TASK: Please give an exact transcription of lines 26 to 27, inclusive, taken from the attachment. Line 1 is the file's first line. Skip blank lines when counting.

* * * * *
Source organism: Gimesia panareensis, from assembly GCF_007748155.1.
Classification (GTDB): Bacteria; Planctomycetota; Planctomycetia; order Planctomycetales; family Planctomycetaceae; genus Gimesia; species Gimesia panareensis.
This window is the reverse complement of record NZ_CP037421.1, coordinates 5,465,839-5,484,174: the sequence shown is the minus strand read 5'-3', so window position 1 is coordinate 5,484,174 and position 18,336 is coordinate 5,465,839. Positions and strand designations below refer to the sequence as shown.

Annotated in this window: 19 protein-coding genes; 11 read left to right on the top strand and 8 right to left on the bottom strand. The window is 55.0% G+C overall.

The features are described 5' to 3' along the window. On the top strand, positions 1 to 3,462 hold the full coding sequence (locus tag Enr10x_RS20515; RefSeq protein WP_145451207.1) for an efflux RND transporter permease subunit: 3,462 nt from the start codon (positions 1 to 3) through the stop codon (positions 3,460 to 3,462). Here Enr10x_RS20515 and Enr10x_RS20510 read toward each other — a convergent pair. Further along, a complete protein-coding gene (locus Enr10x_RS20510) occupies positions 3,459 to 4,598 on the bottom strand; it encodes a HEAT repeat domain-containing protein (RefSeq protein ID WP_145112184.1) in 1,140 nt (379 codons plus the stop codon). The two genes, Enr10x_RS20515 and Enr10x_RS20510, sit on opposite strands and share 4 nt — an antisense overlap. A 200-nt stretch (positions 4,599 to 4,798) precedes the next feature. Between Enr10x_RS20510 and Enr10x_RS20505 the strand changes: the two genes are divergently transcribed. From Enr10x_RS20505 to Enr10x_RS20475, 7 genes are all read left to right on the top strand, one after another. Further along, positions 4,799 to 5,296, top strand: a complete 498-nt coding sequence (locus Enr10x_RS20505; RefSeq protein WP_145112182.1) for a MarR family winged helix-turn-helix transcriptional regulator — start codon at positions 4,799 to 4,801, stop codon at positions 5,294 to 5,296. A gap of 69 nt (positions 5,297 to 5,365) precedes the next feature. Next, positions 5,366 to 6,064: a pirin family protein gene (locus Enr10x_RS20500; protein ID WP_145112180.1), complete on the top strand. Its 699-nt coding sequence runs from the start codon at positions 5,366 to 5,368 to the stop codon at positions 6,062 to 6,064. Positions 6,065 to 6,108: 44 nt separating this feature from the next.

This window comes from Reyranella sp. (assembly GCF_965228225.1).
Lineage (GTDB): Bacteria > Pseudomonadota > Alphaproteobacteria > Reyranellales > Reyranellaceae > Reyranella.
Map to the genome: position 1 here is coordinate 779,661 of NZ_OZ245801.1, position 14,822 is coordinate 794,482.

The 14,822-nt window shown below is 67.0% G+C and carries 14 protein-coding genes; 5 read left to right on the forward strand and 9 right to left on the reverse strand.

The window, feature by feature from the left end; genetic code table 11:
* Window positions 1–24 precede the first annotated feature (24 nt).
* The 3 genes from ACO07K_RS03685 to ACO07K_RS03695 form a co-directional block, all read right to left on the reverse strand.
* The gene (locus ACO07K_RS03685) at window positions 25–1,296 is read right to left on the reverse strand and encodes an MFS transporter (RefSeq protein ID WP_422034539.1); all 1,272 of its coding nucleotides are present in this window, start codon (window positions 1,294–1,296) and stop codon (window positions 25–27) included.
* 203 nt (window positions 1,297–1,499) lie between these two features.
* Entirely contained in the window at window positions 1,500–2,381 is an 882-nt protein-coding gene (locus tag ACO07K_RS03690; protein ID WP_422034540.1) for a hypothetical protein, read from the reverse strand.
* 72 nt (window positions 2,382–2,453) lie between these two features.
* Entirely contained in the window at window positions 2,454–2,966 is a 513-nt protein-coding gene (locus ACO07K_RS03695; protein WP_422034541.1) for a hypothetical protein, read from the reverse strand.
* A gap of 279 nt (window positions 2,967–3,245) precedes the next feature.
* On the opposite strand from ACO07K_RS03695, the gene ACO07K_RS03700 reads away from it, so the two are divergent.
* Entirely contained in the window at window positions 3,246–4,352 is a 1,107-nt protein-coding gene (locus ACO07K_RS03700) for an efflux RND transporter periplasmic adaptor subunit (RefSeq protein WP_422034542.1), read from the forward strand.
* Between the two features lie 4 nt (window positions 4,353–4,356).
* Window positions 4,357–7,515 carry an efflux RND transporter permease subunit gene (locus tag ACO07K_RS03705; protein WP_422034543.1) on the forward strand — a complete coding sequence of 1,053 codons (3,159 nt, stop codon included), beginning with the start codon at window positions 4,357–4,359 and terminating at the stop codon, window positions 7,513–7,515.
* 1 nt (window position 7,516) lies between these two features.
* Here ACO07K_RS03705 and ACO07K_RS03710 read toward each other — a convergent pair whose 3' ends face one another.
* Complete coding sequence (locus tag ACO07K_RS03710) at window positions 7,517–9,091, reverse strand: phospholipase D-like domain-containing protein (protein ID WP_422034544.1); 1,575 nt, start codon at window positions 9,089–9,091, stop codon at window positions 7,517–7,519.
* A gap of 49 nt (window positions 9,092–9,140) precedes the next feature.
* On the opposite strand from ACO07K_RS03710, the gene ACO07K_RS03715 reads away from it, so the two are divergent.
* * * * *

* A gap of 49 nt (window positions 9,092–9,140) precedes the next feature.
* On the opposite strand from ACO07K_RS03710, the gene ACO07K_RS03715 reads away from it, so the two are divergent.